Hong Kong’s trails are some of the most accessible in the world, but the city’s landscape doesn’t compare to the Alpine environment – meaning some unusual training innovations for some local runners looking to compete in Mont Blanc this week.

John Ellis ditched the comfort of his bed for five weeks to sleep in an altitude tent in his study as he prepared for the 120km Traces des Ducs de Savoie (TDS) race in the Alps.

Marie McNaughton has been tipped to finish in the top 10, but says the oppressive heat in Hong Kong has left her at a disadvantage.

The TDS – starting on Wednesday – is one of a number of races around Mont Blanc this week, finishing with the marquee event – the 170km Ultra Marathon of Mont Blanc (UTMB).

“Everyone calls the TDS the wilder race. From what I hear, the course is a lot more rugged, more trail running [than the UTMB],” Ellis said.

McNaughton said: “It’s more technical. And the check points are farther apart, which means you have to carry more.

“So, if you get caught out between check points without water when it’s hot, then you’re in trouble.”

The highest point of the course is 2,600 metres, meaning altitude can be a problem.

How Hong Kong runner John Ellis balances trailblazing with a desk job

Ellis recently competed in the Eiger Ultra marathon, which reaches similar heights and suffered badly from altitude sickness. He has also run in two UTMBs, and each time found it hard to get into his stride at height.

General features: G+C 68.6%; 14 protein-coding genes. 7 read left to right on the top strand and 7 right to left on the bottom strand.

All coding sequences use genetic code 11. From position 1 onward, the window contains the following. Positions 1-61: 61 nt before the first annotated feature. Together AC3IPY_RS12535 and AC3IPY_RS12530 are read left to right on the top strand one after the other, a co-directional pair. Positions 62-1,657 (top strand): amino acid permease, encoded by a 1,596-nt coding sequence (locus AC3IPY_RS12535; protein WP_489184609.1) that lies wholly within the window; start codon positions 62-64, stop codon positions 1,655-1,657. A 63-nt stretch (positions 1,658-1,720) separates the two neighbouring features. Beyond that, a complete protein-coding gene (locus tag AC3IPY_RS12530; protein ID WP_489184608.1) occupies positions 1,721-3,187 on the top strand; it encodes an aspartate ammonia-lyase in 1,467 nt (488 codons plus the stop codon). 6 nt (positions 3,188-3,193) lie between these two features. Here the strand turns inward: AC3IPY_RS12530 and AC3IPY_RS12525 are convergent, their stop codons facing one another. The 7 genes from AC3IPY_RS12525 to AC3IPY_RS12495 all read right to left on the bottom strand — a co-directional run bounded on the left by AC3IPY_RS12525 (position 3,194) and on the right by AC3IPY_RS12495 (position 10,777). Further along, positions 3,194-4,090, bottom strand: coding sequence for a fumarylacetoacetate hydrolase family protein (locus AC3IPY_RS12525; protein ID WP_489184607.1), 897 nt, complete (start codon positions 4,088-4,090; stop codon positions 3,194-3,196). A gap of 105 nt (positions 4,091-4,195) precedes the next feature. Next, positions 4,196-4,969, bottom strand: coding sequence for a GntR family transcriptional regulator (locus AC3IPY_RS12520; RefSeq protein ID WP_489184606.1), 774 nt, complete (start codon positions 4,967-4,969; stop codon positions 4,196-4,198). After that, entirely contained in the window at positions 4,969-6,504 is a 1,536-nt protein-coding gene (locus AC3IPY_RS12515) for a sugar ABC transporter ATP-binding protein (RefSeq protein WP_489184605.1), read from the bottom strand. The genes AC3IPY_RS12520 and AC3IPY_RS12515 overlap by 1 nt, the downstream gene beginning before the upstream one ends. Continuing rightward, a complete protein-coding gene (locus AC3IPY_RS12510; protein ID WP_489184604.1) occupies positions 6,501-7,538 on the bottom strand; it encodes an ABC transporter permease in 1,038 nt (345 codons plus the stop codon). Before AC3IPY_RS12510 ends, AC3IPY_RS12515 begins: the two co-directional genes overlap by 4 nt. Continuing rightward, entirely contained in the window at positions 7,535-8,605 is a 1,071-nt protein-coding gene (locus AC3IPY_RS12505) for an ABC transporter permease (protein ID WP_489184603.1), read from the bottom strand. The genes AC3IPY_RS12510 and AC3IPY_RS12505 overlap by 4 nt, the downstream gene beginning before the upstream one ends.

“Altitude is a real x-factor,” he said. “I’m just a bit more sensitive to it.”

Ellis said Hong Kong runners were at a disadvantage because there is no way to replicate that sort of altitude in training.

He has been sleeping in an altitude tent, which depletes the oxygen available to simulate elevation. He has slept as high as ‘4,000 metres’.

“A few people have been here for three or four weeks,which is obviously better, but failing that the altitude tent is as good as you can get,” he said.

How Hong Kong mum and Queen of the Hills Marie McNaughton stays fit

He also visited the Matterhorn in Zermatt and slept at 3,100 metres last week.

Ellis believes McNaughton could finish in the top 10.

Michael Orminston is also competing in the TDS. He lived in Hong Kong for 20 years, but recently moved to the Alps and agreed with Ellis’ prediction about McNaughton’s chances.

McNaughton modestly dodged the question, saying she hoped to finish in around 22 hours, despite the difficulties of training.

“The heat is our biggest disadvantage in Hong Kong,” she said. “We can’t get the long runs in. We can’t go out and even do a 60km run as it will leave us completely depleted. Ideally we’d be out doing 80km runs for training but we can’t.”

Some people think that the oppressive heat allows runners to replicate altitude, but McNaugton says it drains her too much and prevents hard training sessions on consecutive days.

This year’s UTMB is being billed as the most competitive ever, with top runners such as Killian Jornet and Jim Walmsley racing.